Colorectal cancer remains a major cause of mortality in the United States. Of all persons diagnosed with this tumor, less than 50 percent survive five years. Useful preventive measures have not been established. Screening programs, however, offer the prospect of detecting cancers early in their course, when the prognosis for survival is more favorable. To date, no screening test has clearly demonstrated its effectiveness in reducing mortality from colorectal cancer. Periodic rigid sigmoidoscopy and stool occult blood testing have gained many advocates, but have yet to be proved worthwhile in adequately controlled clinical trials. Uncontrolled studies indicate that both these techniques discover approximately 2 cancers per 1000 screenees. There is suggestive evidence that the cancers discovered are more likely to be localized. For the present, physicians should limit colorectal cancer screening to persons at relatively high risk: persons aged over 45 years, with a family history of bowel cancer, or with polyps. Protocols should be designed to ensure high specificity. The recommendations of the National Cancer Institute's consensus conference provide practical guidelines pending the outcome of randomized controlled trials.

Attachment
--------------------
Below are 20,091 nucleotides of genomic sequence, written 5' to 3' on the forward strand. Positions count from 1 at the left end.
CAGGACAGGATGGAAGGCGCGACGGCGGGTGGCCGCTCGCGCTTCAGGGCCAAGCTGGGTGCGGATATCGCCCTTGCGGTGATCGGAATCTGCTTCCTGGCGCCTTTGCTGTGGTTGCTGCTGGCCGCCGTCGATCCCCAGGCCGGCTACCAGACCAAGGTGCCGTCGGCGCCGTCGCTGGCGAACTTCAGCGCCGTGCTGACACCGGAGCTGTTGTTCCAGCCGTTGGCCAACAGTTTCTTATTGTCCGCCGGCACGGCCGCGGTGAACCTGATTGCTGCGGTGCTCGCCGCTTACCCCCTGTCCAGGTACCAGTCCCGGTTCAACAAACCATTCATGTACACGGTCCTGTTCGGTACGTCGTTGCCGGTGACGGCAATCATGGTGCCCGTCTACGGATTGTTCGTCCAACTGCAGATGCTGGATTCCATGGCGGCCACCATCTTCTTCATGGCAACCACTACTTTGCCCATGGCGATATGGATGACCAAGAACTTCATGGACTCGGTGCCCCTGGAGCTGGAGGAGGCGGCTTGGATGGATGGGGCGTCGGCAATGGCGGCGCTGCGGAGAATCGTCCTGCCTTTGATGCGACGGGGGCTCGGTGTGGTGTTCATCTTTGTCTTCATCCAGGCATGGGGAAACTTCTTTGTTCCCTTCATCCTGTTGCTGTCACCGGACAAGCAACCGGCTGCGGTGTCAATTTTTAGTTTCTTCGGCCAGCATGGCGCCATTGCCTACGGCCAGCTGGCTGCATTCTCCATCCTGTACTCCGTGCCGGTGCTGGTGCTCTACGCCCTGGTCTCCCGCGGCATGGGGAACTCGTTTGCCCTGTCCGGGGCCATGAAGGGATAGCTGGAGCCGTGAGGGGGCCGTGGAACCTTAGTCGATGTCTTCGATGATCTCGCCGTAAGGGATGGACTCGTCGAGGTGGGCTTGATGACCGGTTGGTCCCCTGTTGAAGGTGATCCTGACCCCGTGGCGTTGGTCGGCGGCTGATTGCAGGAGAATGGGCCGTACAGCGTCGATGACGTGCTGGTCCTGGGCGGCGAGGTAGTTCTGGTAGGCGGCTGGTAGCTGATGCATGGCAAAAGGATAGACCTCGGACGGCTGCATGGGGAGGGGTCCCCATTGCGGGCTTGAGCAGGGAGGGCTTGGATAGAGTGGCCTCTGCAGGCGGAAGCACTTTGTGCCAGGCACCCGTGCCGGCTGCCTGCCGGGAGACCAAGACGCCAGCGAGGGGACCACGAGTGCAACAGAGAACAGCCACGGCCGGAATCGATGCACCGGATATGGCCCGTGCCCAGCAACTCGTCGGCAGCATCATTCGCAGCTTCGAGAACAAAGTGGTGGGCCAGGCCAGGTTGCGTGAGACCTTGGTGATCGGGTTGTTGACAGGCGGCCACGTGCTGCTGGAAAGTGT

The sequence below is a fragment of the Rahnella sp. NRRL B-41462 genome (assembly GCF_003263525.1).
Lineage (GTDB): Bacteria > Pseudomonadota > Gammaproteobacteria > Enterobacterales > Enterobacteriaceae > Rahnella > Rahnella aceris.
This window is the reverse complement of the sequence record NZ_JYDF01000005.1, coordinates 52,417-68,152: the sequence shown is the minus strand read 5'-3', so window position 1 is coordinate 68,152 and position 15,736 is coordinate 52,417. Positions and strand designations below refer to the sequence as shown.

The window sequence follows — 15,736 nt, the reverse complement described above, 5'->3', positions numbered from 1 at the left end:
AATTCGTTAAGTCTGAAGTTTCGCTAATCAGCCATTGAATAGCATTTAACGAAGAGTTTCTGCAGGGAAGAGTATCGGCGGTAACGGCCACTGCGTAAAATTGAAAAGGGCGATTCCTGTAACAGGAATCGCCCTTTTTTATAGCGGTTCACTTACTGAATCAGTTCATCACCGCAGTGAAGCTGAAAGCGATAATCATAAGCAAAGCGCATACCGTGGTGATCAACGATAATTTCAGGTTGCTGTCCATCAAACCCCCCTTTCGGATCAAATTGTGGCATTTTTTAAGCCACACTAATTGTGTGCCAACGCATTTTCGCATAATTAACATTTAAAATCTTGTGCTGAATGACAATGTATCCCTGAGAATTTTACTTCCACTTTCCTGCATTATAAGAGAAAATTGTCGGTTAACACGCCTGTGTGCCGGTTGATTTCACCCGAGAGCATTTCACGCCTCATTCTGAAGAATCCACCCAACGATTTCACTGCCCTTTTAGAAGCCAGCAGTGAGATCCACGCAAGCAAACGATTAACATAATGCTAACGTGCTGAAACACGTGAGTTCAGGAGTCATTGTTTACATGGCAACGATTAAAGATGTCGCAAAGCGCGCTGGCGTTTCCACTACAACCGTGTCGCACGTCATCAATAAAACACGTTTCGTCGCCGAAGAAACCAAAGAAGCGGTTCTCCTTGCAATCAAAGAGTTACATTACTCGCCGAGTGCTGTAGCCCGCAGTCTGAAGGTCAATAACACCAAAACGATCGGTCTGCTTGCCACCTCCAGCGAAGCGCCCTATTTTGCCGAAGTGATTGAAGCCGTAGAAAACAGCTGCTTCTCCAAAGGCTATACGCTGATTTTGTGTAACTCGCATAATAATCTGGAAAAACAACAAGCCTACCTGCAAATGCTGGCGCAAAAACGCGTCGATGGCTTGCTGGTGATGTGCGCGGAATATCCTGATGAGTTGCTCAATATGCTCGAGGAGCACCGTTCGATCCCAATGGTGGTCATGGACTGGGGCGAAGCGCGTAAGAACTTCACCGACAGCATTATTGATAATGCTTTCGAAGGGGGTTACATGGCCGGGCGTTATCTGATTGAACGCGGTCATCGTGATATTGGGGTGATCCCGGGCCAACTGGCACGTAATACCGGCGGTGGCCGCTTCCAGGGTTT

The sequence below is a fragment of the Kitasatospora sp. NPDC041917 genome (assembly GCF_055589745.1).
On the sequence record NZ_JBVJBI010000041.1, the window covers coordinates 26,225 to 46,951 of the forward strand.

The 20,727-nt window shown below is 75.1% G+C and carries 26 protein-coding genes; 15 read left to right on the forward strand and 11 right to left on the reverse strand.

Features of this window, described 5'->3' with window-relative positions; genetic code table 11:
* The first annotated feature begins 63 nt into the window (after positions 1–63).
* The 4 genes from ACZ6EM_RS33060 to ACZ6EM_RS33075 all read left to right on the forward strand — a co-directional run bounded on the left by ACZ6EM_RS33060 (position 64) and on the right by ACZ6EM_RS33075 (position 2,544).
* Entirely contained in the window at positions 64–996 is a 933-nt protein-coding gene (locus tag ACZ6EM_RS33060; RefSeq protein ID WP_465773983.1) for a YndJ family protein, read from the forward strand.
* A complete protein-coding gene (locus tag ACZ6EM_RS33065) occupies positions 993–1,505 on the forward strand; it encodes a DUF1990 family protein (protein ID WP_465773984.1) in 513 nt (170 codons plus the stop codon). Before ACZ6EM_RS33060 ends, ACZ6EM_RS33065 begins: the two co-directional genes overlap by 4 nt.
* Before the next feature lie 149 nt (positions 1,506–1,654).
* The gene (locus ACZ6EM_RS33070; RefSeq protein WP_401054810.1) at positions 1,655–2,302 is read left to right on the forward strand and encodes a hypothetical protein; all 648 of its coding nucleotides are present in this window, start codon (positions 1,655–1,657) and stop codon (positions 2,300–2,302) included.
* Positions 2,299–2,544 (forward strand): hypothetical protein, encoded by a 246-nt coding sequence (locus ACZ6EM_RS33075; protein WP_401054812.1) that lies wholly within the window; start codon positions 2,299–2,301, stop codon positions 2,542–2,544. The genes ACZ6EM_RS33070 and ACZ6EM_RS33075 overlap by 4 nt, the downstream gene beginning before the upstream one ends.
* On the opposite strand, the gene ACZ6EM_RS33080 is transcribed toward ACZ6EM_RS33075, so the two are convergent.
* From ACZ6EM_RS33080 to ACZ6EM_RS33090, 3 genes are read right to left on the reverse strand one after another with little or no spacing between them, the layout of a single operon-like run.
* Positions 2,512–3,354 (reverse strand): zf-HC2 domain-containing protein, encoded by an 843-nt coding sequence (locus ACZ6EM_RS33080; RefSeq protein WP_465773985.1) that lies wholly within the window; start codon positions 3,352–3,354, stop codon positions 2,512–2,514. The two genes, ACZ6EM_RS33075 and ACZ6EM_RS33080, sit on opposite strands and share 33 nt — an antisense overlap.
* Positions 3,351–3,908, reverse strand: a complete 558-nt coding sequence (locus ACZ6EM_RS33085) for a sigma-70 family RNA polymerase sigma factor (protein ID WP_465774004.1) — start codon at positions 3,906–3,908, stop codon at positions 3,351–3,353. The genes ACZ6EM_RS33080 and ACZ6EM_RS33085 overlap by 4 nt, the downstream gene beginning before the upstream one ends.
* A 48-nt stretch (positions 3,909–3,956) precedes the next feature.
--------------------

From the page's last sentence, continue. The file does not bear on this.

|Original language||English (US)|
|Number of pages||8|
|Journal||Journal of Family Practice|
|State||Published - Apr 1 1981|
ASJC Scopus subject areas
- Family Practice